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The Witches’ Market of La Paz, Bolivia

Along a narrow cobblestone street in an old quarter of La Paz, in Boliva, old women dressed in traditional Andean garb of colorful ankle-length dresses and bowler hats sit with their wares spread out in front of them. This is the famous Mercado de las Brujas, or the Witches' Market. It has everything a witch could desire—amulets, talisman, herbs, good luck charms, dried armadillos and frogs, ceramic figures of naked couples, aphrodisiac formulas, owl feathers, dried turtles, starfish, snakes and the Bolivian favorite, dried llama fetuses. Many of these items are used in religious rituals honoring the spirits of the Aymara religion. Others are used to bring health, love, intelligence, happiness, wealth and longevity into peoples’ lives. One of the best-selling items is boxed herbs from Brazil and Peru that purportedly improves sex life.

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Photo credit: Daniel Chong Kah Fui/Flickr

Although a vast majority of Bolivians are Catholic, few actually practice Christianism. Instead, locals follow ancient tradition and visit fortune tellers and witch doctors called yatiri. These practitioners of the occult can easily be recognized in the crowd by their black hats and coco pouches containing amulets, talismans and powders that ensure luck, beauty and fertility. For the right price, these voodoo doctors will cast a spell on your enemies or grant a child good marks in school. Some witch doctors even sell packaged, pre-made spells and potions to treat various problems.

One of the most peculiar items on the market are the dried llama fetuses. According to traditional belief, families must make an offering to goddess Pachamama by burying a llama fetus under the foundations of their new homes for protection, health, happiness and good luck. Sometimes llama fetuses are burned to bring the good will of the goddess. It is said that nearly every Bolivian family have a dried llama fetus thrown under the foundations of their house for luck.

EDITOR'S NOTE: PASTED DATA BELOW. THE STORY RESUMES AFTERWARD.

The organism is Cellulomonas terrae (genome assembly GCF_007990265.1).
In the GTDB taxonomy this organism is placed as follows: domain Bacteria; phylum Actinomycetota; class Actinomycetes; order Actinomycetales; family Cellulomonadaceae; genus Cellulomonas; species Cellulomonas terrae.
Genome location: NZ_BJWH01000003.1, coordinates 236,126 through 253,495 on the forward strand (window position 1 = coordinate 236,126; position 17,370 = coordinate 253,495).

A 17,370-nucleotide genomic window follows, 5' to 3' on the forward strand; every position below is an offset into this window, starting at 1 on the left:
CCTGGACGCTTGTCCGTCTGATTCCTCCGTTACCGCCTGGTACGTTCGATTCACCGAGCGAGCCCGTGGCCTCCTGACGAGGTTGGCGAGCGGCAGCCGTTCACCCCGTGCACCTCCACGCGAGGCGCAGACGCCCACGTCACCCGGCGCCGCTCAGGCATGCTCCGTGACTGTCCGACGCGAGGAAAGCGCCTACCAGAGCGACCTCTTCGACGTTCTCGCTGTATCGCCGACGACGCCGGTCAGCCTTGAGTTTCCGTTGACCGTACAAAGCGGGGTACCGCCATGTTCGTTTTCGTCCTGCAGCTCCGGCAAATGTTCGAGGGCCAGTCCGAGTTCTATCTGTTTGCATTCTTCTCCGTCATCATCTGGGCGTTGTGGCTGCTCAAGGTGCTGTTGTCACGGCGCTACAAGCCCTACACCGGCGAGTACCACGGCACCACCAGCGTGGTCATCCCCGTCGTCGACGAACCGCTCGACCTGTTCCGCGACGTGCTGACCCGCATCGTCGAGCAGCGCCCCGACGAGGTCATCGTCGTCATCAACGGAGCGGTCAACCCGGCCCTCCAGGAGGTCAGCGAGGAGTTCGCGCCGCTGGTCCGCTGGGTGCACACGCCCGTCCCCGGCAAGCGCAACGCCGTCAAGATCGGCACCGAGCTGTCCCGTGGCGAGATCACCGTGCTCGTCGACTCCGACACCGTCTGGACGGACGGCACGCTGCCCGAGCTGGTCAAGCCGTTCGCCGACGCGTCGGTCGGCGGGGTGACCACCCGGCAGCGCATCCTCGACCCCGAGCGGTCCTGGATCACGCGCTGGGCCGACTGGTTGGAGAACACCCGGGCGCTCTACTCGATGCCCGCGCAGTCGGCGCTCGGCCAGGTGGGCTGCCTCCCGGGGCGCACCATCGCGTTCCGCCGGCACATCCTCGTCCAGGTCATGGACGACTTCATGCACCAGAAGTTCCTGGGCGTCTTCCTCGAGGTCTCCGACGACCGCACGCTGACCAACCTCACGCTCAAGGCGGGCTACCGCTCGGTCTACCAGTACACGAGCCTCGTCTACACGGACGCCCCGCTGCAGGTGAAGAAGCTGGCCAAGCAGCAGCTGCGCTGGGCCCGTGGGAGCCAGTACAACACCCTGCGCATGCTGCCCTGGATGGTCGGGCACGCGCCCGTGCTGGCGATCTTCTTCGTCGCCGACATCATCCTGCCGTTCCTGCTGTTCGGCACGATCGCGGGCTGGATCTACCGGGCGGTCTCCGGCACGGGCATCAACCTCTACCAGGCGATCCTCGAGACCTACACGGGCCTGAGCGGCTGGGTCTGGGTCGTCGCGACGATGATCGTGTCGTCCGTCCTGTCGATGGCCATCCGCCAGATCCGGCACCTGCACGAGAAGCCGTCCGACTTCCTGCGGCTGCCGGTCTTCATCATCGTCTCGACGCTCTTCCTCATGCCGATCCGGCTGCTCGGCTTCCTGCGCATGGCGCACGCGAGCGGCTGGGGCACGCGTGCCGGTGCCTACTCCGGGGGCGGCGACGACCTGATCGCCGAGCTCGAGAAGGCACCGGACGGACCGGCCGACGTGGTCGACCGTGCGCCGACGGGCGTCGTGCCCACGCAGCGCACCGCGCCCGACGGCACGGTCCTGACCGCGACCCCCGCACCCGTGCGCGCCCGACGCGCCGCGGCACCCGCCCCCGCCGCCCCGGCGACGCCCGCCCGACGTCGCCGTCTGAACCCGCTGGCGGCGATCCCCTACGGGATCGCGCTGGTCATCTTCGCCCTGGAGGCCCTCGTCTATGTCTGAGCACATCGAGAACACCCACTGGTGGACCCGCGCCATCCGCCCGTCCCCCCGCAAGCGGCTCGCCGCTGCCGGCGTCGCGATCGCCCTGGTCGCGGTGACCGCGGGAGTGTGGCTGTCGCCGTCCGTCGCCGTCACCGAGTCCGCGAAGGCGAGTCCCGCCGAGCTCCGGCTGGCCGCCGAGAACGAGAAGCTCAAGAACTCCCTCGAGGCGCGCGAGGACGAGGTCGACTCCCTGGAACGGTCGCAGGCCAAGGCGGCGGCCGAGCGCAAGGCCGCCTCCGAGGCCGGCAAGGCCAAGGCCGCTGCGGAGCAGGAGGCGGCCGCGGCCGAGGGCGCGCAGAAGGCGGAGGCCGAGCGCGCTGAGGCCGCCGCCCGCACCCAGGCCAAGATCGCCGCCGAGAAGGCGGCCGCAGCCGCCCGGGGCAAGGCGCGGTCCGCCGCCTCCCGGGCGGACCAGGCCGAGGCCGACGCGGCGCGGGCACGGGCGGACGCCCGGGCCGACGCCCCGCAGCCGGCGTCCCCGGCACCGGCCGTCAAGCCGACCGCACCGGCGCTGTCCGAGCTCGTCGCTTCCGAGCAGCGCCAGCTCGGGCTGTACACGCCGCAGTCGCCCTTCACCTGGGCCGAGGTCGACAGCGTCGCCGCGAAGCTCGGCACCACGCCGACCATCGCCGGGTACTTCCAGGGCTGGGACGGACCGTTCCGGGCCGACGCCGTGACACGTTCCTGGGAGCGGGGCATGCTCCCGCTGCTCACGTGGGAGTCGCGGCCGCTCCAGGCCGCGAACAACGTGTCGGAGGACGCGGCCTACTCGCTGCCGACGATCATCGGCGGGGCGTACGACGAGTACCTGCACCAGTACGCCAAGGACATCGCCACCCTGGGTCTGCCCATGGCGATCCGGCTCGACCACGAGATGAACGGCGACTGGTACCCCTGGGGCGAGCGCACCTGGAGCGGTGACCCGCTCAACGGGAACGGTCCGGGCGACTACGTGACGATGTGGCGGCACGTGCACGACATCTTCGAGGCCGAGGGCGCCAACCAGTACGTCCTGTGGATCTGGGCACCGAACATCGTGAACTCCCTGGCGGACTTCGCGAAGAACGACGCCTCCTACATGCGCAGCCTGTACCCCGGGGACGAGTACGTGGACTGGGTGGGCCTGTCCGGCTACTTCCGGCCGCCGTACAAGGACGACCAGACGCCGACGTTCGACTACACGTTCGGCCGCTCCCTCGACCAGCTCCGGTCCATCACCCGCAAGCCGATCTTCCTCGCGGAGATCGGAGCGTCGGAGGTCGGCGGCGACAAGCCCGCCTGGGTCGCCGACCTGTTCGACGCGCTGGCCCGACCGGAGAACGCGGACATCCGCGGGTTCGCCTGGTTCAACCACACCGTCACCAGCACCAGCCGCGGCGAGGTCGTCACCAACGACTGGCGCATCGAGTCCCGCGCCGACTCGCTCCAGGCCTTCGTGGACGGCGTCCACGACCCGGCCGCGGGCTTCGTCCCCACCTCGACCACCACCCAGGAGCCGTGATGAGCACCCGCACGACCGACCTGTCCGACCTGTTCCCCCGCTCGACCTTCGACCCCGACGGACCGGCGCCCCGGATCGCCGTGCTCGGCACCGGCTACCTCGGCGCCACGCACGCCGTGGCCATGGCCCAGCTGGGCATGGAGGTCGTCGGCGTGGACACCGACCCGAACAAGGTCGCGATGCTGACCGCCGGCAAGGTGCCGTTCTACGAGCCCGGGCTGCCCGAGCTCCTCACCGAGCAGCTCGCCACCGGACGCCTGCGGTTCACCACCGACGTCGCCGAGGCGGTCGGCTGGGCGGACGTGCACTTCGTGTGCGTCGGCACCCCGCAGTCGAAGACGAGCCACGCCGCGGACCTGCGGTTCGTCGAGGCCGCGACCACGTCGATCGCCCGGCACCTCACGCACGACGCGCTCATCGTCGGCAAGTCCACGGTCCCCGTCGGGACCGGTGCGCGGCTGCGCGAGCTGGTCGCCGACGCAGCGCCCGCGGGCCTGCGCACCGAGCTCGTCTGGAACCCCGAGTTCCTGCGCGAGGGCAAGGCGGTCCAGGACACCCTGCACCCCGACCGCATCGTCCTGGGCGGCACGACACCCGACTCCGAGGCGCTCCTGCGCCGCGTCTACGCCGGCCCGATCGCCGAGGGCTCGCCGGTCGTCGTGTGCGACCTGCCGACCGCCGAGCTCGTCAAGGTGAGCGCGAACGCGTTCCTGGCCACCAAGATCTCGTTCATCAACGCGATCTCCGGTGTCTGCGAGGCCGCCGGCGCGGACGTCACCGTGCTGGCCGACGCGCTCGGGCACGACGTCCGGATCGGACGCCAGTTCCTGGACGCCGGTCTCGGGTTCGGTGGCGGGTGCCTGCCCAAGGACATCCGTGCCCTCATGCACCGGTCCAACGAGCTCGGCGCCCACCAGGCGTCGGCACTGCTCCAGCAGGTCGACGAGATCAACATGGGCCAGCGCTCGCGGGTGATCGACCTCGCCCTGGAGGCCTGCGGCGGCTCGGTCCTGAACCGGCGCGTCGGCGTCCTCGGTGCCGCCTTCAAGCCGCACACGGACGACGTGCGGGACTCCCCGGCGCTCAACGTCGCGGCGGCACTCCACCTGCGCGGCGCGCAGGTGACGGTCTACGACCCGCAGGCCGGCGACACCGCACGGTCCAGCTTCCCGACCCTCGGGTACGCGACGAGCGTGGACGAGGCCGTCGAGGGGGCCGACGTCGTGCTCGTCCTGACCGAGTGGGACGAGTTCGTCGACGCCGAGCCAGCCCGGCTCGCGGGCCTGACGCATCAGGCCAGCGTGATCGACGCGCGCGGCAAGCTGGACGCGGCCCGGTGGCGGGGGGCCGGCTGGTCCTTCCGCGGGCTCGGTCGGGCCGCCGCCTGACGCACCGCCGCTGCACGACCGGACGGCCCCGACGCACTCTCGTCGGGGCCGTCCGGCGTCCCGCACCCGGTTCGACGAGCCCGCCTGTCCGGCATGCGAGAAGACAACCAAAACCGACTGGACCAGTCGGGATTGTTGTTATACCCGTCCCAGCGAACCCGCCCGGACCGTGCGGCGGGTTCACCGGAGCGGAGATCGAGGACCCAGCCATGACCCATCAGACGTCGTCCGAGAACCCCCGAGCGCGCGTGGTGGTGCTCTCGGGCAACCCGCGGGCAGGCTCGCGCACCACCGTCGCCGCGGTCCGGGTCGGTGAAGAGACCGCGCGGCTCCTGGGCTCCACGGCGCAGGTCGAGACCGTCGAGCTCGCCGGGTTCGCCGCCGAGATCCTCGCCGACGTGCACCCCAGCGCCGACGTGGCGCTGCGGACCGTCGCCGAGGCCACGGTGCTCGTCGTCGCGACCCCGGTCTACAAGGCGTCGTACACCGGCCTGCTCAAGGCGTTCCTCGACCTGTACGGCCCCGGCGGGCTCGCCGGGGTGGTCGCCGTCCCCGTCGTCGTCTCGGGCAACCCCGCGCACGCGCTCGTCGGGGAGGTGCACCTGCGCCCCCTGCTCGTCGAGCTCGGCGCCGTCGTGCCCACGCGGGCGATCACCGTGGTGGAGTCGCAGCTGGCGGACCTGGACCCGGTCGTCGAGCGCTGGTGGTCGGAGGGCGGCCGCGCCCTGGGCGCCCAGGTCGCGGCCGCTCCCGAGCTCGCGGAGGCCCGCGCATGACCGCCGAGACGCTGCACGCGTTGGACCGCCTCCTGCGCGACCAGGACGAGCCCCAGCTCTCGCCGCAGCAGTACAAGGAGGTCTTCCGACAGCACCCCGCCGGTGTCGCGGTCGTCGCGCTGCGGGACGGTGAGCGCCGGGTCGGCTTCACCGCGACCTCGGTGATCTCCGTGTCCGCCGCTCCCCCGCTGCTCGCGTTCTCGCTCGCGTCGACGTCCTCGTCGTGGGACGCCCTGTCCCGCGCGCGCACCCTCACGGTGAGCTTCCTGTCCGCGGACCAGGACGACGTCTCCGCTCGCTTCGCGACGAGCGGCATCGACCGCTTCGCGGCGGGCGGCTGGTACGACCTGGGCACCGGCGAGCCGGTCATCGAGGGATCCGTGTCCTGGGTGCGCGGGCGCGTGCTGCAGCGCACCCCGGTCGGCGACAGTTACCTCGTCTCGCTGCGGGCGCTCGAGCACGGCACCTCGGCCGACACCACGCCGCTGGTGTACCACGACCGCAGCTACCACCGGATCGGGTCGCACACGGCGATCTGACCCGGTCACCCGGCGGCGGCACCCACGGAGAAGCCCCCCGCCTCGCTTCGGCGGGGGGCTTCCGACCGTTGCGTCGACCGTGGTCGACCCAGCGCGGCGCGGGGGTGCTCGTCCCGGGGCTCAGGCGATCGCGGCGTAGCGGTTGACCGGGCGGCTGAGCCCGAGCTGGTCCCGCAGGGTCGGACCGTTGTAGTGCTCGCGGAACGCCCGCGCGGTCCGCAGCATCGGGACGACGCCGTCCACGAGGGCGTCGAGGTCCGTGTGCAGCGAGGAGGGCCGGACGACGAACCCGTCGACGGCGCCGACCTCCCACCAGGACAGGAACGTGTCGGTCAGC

Fortunately, there is a large supply of naturally aborted llama fetuses resulting from miscarriages and still births which can be anywhere from a couple of weeks old to just before the birth. Some fetuses are also obtained if slaughtered llamas happen to be pregnant. Llama sacrifices are still a thing in Bolivia and play an important part in many Bolivian rituals. For example, every year miners throughout the altiplano would sacrifice llamas in order to appease El Tio, the lord of the underworld. The blood of the animal is then smeared all over the mine’s entrance, machinery and active veins of ore. This is why llama fetuses in the Witches' Market come in all different sizes.

Since the past few years, the Witches' Market’s biggest customers aren’t locals coming for cures to health and spiritual problems but tourists who take home the bizarre goods sold here as souvenirs.

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